I’m a journalist, and in my career as a writer and editor I’ve been called horrible things. I mention this because—though it doesn’t exactly feel great—I have pretty thick skin.
But when it comes to my little boy’s type 1 diabetes—to what people say, even unintentionally and ignorantly—I’m surprised by how deeply some remarks hurt.
I’ve heard little kids who have said things to my eight-year-old son (diagnosed more than half his life ago), such as, “I’m glad I don’t have diabetes” or “Blood’s gross.” And I’m consistently impressed by the way my son—a happy and good-natured kid—handles things. He’ll shrug and carry on with whatever it is he’s doing.
A couple of months ago I brought my son to a local dentist who offers area school kids free sealants on their molars. Dental sealants are plastic coatings placed over the chewing surfaces of the back teeth to prevent cavities. Because my son has type 1 diabetes, an endless set of factors—adrenaline, fear, food, illness, growth spurts, you name it—can affect his blood sugar. In his case, hypoglycemia is especially scary, and unpredictable, at night while he sleeps. Maybe a few extra tosses of the football before bed? A low. An animated game of Yahtzee? A low. Tomato soup for dinner? A low. The wind blew west, a bird flew by, my son was wearing green? A low. Kidding. What I mean is, there is no such thing as completely steady BGs—at least in our experience with type 1 diabetes. I’m often asked by well-meaning acquaintances, “Do you have it under control?” Well, we keep our son safe and healthy. We help him maintain a good A1C. We regularly visit the endocrinologist. We teach our son what he needs to know. We empower him. That’s one form of management, I suppose.
Back at the dentist’s office, a dental assistant painted the sealants on my son’s teeth. After that, the dentist, whom I’d never met, came to the room to check my son’s teeth. I told him that my son has type 1 diabetes, that we were there, getting the sealants, for the extra protection. Very often, I explained to him, my son has to have a juice box in the middle of the night when his blood sugar plunges. My son always brushes at bedtime and in the morning, but I worried about his teeth.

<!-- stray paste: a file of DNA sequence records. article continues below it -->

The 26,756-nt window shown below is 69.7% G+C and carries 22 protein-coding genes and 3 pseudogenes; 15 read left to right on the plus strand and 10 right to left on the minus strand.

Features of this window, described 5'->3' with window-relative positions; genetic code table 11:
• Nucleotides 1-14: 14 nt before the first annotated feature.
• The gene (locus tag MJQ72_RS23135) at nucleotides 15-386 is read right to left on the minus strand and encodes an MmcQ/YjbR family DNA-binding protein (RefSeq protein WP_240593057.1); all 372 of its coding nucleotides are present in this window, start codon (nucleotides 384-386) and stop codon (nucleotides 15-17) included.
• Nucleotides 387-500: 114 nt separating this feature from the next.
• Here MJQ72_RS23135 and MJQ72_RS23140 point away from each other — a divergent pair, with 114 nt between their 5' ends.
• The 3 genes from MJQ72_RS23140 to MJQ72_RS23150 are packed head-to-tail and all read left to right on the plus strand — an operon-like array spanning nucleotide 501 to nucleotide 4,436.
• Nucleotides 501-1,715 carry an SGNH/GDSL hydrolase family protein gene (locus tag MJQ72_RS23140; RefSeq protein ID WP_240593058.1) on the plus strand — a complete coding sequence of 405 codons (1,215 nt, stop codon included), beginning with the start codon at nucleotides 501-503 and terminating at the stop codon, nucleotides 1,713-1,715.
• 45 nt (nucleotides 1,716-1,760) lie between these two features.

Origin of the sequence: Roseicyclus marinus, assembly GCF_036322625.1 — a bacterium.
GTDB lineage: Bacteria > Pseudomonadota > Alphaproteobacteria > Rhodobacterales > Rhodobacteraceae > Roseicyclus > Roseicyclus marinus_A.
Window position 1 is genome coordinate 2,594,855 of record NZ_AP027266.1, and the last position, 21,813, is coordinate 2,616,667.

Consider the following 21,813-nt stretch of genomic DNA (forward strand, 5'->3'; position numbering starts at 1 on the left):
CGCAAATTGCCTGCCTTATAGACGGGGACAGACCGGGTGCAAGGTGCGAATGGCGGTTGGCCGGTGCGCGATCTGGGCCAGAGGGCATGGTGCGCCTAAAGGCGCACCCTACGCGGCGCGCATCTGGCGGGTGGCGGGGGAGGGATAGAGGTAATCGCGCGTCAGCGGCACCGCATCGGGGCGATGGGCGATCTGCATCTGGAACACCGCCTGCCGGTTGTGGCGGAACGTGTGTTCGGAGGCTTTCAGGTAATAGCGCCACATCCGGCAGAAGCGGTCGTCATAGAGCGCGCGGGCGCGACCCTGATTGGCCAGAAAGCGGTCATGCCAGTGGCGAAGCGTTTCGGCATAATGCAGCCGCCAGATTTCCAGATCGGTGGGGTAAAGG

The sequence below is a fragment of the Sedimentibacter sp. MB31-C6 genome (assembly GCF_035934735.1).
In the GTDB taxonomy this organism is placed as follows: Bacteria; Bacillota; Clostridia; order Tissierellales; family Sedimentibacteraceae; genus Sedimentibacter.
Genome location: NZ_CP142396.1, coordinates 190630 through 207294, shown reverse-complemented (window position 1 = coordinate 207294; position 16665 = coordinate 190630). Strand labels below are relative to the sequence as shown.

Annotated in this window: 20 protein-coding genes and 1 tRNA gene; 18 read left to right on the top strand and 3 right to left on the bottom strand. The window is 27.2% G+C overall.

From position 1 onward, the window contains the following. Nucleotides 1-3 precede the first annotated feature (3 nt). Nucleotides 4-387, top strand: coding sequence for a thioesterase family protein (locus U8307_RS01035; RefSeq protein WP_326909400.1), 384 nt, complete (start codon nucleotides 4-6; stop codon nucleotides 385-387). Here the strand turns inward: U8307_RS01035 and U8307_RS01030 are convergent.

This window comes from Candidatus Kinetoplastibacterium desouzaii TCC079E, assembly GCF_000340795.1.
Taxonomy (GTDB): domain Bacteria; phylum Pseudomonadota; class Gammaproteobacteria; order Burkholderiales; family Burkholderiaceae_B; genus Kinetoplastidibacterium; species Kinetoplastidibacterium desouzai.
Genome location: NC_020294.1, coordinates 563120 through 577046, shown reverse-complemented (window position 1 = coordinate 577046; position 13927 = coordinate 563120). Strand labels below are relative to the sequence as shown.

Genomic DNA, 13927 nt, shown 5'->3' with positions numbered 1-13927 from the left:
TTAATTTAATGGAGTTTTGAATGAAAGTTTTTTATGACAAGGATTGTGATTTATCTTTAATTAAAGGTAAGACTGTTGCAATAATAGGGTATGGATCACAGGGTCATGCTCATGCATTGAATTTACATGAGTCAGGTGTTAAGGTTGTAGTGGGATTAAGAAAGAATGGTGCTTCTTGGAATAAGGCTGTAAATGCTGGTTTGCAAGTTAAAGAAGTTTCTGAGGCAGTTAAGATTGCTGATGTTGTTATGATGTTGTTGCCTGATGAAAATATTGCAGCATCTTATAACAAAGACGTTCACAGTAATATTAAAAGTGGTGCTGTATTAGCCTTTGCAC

“You give him juice in the night?” asked the dentist.
“Yes. He has type 1 diabetes,” I repeated. “Sometimes, at night, he has low blood sugar.”
“Does he brush after you give him the juice?”
“No,” I answered. “He barely wakes up.” My kid the pincushion, I thought. He never opens his eyes when we prick his fingers or place a straw on his lips. It seemed an injustice to rouse and drag the kid to the bathroom to brush his teeth every time he took a sip of juice.
The dentist whispered something to his assistant about fetching something. She quickly returned with an empty juice box and a Ziploc bag of white sugar.
He dangled them in the air.
“This is what you’re putting on his teeth,” he said.
I could feel my face get hot.
“Yes,” I answered. “When he goes low we have to put sugar in his body.”
“Isn’t there something else you could give him?”
“Juice, in the middle of the night, is what works best. It’s what our endocrinologist prescribes.”
“Is this what other people do?”
And then. He went there.
“Maybe,” he told me, “you could do a better job of managing his diabetes at night.”
Like most parents caring for a kid with type 1 diabetes, I would do anything for my child. I do everything I can for my child. I do my best for my child. I had brought him here, to this office, because, beyond his vital organs, his eyes, his extremities, I also want the best for his teeth. But to balance his life—what those juice boxes preserve in the middle of scary, deep-night stuff—versus his teeth?
Honestly, I don’t remember what I said at that point. Maybe, too stunned, I didn’t say anything. (Full disclosure: Two years ago at the Legoland Park in Florida, I exchanged words with a lift operator when, as my son and I sat, ready to begin a ride after a long wait in line, I was told we couldn’t proceed with my son’s diabetes bag. It was a small satchel with a meter, juice box and glucagon that I had tucked beneath my arm. It was also a sweltering day, he’d had rollercoaster BGs and there was nowhere safe to leave the bag. As the ride froze, my little boy beside me, and everyone waited for us to stand up and leave, I yelled, “I know my rights!” The proper way to handle things? Probably not. But we went on that ride.)
Back at the dentist’s office, I realized my son, still reclining in the chair, was staring at me.
“Could you at least chase the juice with water?” the dentist asked.
“We could try to do that,” I answered.
We talked another minute or so, I don’t recall what was said. We shook hands. I thanked him for his service—four sealants, a $120 gift.
On our way out the door, his assistant handed me a piece of paper, some kind of receipt.
After we were buckled in the car, I read it: “Brush after juice consumption at night or discuss with endocrinologist diabetic management.”
That paper is still in my drawer, right beside my toothpaste.